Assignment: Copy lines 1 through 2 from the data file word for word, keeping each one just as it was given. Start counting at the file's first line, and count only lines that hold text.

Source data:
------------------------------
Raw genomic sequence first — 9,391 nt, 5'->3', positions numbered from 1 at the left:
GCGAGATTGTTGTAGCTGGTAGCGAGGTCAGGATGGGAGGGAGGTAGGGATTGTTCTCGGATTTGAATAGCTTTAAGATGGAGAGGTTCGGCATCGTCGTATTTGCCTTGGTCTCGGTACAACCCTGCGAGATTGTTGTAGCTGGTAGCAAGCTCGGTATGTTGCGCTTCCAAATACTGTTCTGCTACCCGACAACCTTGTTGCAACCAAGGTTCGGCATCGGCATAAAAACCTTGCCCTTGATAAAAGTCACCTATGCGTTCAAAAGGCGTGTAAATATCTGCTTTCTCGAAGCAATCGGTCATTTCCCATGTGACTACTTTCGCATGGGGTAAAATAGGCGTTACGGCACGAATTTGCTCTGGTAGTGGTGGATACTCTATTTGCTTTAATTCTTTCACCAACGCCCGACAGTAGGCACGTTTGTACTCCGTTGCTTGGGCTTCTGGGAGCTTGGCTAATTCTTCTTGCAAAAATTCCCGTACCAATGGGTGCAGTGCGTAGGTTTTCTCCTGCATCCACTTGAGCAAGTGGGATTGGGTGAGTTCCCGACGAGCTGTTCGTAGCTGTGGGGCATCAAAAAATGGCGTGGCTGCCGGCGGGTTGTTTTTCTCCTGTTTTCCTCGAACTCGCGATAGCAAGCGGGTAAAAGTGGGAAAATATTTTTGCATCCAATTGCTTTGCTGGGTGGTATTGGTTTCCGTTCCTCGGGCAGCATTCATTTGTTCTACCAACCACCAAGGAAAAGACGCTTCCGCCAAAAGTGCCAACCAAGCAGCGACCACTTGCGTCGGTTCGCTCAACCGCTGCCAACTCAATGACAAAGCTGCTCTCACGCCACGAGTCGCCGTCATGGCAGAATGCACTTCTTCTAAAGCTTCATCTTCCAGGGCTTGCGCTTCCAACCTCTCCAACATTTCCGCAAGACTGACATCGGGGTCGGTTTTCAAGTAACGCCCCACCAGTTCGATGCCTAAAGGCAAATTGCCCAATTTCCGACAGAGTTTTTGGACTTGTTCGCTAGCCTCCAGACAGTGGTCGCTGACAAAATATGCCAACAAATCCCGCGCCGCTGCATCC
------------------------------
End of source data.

Raw genomic sequence first — 9,391 nt, 5'->3', positions numbered from 1 at the left:
GCGAGATTGTTGTAGCTGGTAGCGAGGTCAGGATGGGAGGGAGGTAGGGATTGTTCTCGGATTTGAATAGCTTTAAGATGGAGAGGTTCGGCATCGTCGTATTTGCCTTGGTCTCGGTACAACCCTGCGAGATTGTTGTAGCTGGTAGCAAGCTCGGTATGTTGCGCTTCCAAATACTGTTCTGCTACCCGACAACCTTGTTGCAACCAAGGTTCGGCATCGGCATAAAAACCTTGCCCTTGATAAAAGTCACCTATGCGTTCAAAAGGCGTGTAAATATCTGCTTTCTCGAAGCAATCGGTCATTTCCCATGTGACTACTTTCGCATGGGGTAAAATAGGCGTTACGGCACGAATTTGCTCTGGTAGTGGTGGATACTCTATTTGCTTTAATTCTTTCACCAACGCCCGACAGTAGGCACGTTTGTACTCCGTTGCTTGGGCTTCTGGGAGCTTGGCTAATTCTTCTTGCAAAAATTCCCGTACCAATGGGTGCAGTGCGTAGGTTTTCTCCTGCATCCACTTGAGCAAGTGGGATTGGGTGAGTTCCCGACGAGCTGTTCGTAGCTGTGGGGCATCAAAAAATGGCGTGGCTGCCGGCGGGTTGTTTTTCTCCTGTTTTCCTCGAACTCGCGATAGCAAGCGGGTAAAAGTGGGAAAATATTTTTGCATCCAATTGCTTTGCTGGGTGGTATTGGTTTCCGTTCCTCGGGCAGCATTCATTTGTTCTACCAACCACCAAGGAAAAGACGCTTCCGCCAAAAGTGCCAACCAAGCAGCGACCACTTGCGTCGGTTCGCTCAACCGCTGCCAACTCAATGACAAAGCTGCTCTCACGCCACGAGTCGCCGTCATGGCAGAATGCACTTCTTCTAAAGCTTCATCTTCCAGGGCTTGCGCTTCCAACCTCTCCAACATTTCCGCAAGACTGACATCGGGGTCGGTTTTCAAGTAACGCCCCACCAGTTCGATGCCTAAAGGCAAATTGCCCAATTTCCGACAGAGTTTTTGGACTTGTTCGCTAGCCTCCAGACAGTGGTCGCTGACAAAATATGCCAACAAATCCCGCGCCGCTGCATCC